Under the canopy stood font casting number 7. The 5ft. 8ins. high font is a single decorative pedestal with four pilasters and descending salamander relief supporting a basin 2ft. 6ins. in diameter. The interior surface of the scalloped edge basin was engraved with decorative relief, and a sculptured vase was terminated by the figure of a crane. Four elaborate consoles supported drinking cups on chains. Water flowed from a spout into the drinking cup by pressing its edge against a projecting stud below the spout. The self-closing valve allowed for operation with only one hand.

Symbolism was popular in Victorian times. Griffins are symbolic of guardians of priceless possessions; doves are synonymous with peace, and owls are symbolic of guardians of the afterlife. Cranes are recognized as a symbol of vigilance and are often depicted standing on one leg while holding a stone in the claws of the other foot. Legend states that if the watchful crane fell asleep the stone would fall and waken the bird.

Glossary

  • Capital, the top of a column that supports the load bearing down on it
  • Cartouche, a structure or figure, often in the shape of an oval shield or oblong scroll, used as an architectural or graphic ornament or to bear a design or inscription.
  • Console, a decorative bracket support element
  • Cusped Arch, the point of intersection of lobed or scalloped forms
  • Filigree, fine ornamental work
  • Finial, a sculptured ornament fixed to the top of a peak, arch, gable or similar structure
  • Fret, running or repeated ornament
  • Frieze, the horizontal part of a classical moulding just below the cornice, often decorated with carvings
  • Griffin, winged lion denotes vigilance and strength, guards treasure and priceless possessions
  • Lunette, the half-moon shaped space framed by an arch, often containing a window or painting
  • Obelisk, a tall, four-sided, narrow tapering monument which ends in a pyramid-like shape at the top
  • Pedestal, an architectural support for a column or statue
  • Pilaster, a column form that is only ornamental and not supporting a structure
  • Plinth, flat base usually projecting, upon which a pedestal, wall or column rests
  • Terminal, statue or ornament that stands on a pedestal

Victoria Park Drinking Fountain

Location: Keighley, West Yorkshire, England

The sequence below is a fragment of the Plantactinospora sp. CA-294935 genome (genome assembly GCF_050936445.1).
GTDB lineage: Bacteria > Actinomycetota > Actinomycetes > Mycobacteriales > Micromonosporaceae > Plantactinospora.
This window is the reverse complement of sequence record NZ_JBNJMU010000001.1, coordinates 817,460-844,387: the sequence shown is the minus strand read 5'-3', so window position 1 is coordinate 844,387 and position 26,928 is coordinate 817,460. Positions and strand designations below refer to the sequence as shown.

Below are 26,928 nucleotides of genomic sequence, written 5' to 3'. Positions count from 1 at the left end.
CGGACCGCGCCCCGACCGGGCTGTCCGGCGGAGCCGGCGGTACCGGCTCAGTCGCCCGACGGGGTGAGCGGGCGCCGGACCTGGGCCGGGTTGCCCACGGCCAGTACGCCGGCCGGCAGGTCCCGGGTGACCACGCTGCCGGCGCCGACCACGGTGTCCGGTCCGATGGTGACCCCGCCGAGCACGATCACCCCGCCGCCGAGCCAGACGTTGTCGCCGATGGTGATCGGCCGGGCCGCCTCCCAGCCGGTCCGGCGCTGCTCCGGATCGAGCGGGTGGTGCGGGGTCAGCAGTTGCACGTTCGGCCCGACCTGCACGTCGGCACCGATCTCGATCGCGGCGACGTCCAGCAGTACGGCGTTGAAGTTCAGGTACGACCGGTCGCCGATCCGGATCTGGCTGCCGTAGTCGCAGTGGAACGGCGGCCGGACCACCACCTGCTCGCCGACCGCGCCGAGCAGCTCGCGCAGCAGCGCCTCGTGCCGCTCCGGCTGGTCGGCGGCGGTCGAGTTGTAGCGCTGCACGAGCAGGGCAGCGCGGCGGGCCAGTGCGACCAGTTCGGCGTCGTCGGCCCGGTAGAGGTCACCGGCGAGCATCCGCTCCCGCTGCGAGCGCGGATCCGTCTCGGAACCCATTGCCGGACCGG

Eastwood House which was located in extensive parkland became part of the estate bought by public subscription in 1891. Henry Isaac Butterfield who was a local mill owner agreed to be a major benefactor with the condition that the new park be named Victoria Park. It was officially opened on 6 July 1893.

Capture

Within each of the town’s parks a rule forbade alcoholic drinks. In an effort to prevent people from leaving the park to attend beer houses, Butterfield presented an elaborate drinking fountain to the townspeople.

ebay

The cast iron drinking fountain which no longer exists was purchased from Walter Macfarlane & Co, and manufactured at the Saracen Foundry, Possilpark, Glasgow, Scotland. It was customized using features from two separate patterns.

The canopy was design number 20, an elaborate 18 feet by 4 feet fountain which was seated on a triple tiered octagonal plinth. The open filigree canopy was supported by eight columns with griffin terminals which were positioned over capitals with foliage frieze above square bases.

The highly decorated cusped arches were trimmed with rope mouldings which displayed lunettes with alternate images of cranes and swans, or optional memorial shields. On each side arch faceplates provided a flat surface for inscription using raised metal letters; often the useful monition, Keep The Pavement Dry. Civic virtues such as temperance were often extolled in inscriptions on drinking fountains.

Doves and flowers offered decorative relief on the circular, ribbed dome. The internal capitals contained flowers and statues of owls on enlarged column heads. The structure was surmounted with #38 eagle finial (2ft. 10ins.)